In October 2015, a crowd was gathered in Bucharest's Colectiv nightclub listening to Goodbye to Gravity sing about corruption when the band noted something that appeared to be on fire that was not part of their act. Seconds later the club, which had no fire exists, was engulfed in flames. 27 died and 180 were injured, leading to widespread public unrest. But that was only the beginning of the story unearthed by Sport Gazette’s Catalin Tolontan. Writer/director Alexander Nanau follows threads exposing massive corruption and disregard for human life in Romania’s health industry in “Collective.”
Laura's Review: A
This artfully unfolding documentary is part political thriller, part paean to investigative free press, the whole haunted by survivor Tedy Ursuleanu, a stunning architect who has turned her severe burning and disfigurement into something like national conscience performance art. The film takes us through a roller coaster of emotional responses, at first shocking us (those familiar with Rhode Island’s 2003 Station nightclub fire will find much familiar in early goings), then giving us hope as ordinary citizens and journalists appear to affect change, before wrapping with a frustrating irony which will also be familiar to many Americans.
While the fire itself is tragic (insider cell phone footage is hair raising), the lack of safety features will pale in comparison to the political corruption which has rendered Romanian hospitals cesspools of infection. No sooner has Tolontan uncovered Hexi Pharma selling heavily diluted disinfectants to hospital managers aware of the issue, than the Pharma head is found in a car wreck so devastating it is assumed a suicide or possibly even murder. Victims with relatively minor burns who should have been saved were dying of infection. Brave whistleblowers like Camelia Roiu, a hospital insider, releases video that compounds the issue, a burn victim seen crawling with maggots, indicating proper cleansing procedures have not been followed. This after victims’ parents had been told there was no need to send their children to burn facilities outside of the country because Romania’s were ‘as good as West Germany’s.’ 37 more died needlessly.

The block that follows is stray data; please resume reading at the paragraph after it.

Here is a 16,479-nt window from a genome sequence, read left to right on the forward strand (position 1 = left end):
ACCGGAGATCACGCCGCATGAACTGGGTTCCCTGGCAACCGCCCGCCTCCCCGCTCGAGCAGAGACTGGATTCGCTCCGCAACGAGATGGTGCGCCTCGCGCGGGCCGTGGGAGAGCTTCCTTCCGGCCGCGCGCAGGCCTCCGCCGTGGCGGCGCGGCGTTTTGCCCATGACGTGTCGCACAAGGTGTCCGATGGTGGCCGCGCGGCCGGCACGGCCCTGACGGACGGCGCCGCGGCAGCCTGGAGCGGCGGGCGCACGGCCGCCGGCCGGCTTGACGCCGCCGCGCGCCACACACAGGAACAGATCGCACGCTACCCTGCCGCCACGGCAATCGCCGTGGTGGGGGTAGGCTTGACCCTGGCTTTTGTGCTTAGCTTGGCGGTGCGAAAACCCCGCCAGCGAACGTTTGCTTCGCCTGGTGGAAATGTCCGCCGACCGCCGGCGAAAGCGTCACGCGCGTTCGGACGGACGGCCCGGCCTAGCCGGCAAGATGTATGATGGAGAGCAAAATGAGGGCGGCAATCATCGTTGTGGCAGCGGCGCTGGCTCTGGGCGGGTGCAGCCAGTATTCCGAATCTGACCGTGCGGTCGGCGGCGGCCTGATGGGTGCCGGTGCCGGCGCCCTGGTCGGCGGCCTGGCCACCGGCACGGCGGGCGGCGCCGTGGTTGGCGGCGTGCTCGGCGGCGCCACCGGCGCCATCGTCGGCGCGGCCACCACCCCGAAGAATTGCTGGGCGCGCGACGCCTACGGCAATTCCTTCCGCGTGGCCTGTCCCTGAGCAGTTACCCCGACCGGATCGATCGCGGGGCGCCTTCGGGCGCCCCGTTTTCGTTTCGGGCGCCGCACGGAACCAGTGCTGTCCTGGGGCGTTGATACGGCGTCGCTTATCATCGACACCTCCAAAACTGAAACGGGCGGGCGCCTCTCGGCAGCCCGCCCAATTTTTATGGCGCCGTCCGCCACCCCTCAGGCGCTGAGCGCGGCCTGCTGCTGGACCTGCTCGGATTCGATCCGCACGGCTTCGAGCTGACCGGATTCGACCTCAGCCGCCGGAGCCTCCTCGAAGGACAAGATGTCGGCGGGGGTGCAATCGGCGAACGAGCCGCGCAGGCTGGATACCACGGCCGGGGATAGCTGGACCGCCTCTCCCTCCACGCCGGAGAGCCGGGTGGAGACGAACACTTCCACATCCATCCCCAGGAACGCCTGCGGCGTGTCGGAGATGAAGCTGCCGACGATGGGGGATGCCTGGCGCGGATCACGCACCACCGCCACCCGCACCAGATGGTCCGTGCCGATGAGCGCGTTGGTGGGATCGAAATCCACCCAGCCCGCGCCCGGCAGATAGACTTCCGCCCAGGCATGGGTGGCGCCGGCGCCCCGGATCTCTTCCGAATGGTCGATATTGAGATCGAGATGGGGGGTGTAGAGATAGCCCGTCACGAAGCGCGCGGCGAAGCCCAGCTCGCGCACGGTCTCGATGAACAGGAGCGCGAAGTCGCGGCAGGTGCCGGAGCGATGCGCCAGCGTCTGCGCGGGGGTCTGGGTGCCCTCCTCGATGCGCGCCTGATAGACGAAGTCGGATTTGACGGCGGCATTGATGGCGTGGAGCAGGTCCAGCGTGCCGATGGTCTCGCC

Nanau’s film can be heartening as we witness bravery on several fronts. Tolontan and his female colleague Mirela Neag receive death threats and threats against their families, but keep on digging. The new Minister of Health Vlad Voiculescu takes on the challenge of change as politicians clinging to a lucrative status quo fight him every step of the way. Ursuleanu’s uncompromising and eerily beautiful photo shoot remains a constant reminder and Nanau checks in again to watch the optimistic woman being fitted for a robotic hand as her mother cries tears of thanks.
It is amazing to think of a sports journal producing such stellar investigative reporting, but also an uncomfortable reminder of the fragility of the free press. While the people taking to the streets had an impact, a vast network of corruption could have remained concealed. Nanau ends on a powerful note, one which again reminds that without journalistic sunlight, people are doomed to a diet of propaganda. The fight never ends. “Collective” may be a documentary about Romanian corruption, but its lessons are global and urgent.
"Collective" will begin a virtual run 11/20/2020 here.